In turn, after coming to control the city for just a few days, Ahrar al-Sham moved the bulk of its forces towards the city of Tal Abiyad north of Raqqa, along the border with Turkey, where it went on to decimate al-Farouk Brigades and seize the border crossing. Ahrar al-Sham still maintains a strong presence alongside other factions in the city.
ISIS came to dominate Raqqa, after executing three citizens at the Clock Square in the city center on May 14 for “spying for the regime.” After that, the secular peaceful protest movement began to gradually wither, at least in the public sphere. Though activists called for peaceful protests to reject violence, their efforts did not pan out, especially as many activists were arrested. Now, revolutionary action has returned to secrecy and false names, operating mainly through social media.
Raqqa residents soon appealed for help from the brigades of the Free Syrian Army (FSA) in the city, and leaflets were distributed attacking ISIS and attempting to rally the FSA to act. The battalions and brigades of the FSA in the city, which mainly consisted of Raqqa residents, came together to form the 11th division in July, comprising brigades like the Raqqa Rebels, Muntasir Billah, and Nasser Salahuddin.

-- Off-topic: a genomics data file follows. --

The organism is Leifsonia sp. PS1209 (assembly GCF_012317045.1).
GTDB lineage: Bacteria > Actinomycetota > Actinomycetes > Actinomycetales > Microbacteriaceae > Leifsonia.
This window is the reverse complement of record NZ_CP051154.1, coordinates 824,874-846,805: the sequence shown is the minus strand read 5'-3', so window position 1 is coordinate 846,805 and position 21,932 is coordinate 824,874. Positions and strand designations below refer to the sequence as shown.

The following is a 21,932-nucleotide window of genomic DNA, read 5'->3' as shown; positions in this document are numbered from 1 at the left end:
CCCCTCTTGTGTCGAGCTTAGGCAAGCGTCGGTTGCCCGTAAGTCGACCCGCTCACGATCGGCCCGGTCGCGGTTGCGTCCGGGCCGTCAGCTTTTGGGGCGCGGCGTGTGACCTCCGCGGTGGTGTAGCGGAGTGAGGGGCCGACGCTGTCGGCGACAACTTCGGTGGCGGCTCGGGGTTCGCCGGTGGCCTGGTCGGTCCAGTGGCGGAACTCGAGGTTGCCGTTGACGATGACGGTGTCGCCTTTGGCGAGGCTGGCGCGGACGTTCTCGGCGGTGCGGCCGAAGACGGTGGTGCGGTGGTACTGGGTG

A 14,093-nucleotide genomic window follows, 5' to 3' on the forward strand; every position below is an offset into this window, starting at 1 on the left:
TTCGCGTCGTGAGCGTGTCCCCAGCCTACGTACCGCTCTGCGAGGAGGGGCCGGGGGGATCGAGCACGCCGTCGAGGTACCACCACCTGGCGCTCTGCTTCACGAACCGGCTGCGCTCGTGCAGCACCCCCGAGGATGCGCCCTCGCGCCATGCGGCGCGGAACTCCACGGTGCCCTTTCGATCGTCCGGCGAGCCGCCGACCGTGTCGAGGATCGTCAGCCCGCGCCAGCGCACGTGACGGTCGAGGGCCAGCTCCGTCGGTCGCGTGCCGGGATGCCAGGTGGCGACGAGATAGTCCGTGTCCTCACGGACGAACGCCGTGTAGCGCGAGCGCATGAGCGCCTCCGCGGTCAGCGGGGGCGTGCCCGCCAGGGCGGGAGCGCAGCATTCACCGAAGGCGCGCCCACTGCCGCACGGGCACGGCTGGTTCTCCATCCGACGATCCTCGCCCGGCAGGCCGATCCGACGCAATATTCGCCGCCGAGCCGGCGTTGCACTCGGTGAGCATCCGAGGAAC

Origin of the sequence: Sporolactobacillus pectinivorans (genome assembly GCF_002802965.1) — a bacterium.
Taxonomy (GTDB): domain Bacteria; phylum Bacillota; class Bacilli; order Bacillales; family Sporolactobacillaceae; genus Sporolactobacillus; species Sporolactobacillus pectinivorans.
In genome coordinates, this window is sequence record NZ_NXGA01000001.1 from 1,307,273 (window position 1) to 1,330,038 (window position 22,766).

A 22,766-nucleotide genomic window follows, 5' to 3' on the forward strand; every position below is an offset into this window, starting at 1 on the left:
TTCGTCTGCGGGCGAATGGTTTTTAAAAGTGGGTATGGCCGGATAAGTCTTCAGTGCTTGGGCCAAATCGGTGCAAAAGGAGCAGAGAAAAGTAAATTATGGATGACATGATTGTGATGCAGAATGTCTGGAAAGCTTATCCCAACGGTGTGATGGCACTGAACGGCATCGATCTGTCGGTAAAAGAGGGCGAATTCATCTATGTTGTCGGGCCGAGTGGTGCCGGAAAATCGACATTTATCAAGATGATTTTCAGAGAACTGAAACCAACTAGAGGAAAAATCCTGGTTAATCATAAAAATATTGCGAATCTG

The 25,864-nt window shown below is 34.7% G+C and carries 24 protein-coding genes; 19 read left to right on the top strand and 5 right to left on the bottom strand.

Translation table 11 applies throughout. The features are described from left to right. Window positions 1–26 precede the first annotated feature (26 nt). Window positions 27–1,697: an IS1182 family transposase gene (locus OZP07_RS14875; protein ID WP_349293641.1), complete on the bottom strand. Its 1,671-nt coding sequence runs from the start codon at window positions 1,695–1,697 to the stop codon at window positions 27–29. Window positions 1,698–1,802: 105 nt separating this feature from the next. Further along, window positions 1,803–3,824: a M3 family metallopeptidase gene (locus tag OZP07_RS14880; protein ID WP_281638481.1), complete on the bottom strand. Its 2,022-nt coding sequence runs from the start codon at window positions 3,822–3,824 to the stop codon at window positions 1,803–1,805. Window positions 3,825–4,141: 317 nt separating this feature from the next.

Officially, FSA presence in Raqqa all but ended on September 15. Large signs were erected at the entrances of the governorate declaring: “The Islamic State of Iraq and Syria – Raqqa Province.”These units represented about 80 percent of armed opposition groups in Raqqa. Their goals were, according to a statement, liberating the 17th division’s headquarters, Tabaqa military airport, and the 93rd battalion, and then carrying on with “jihad” outside the governorate. In addition, the statement said the unit would seek to coordinate with other opposition brigades in other governorates to prevent the establishment of any military group except under the command of the 11th division, organize day-to-day affairs of the civilians, activate the local council, and expand the Islamic Law Council.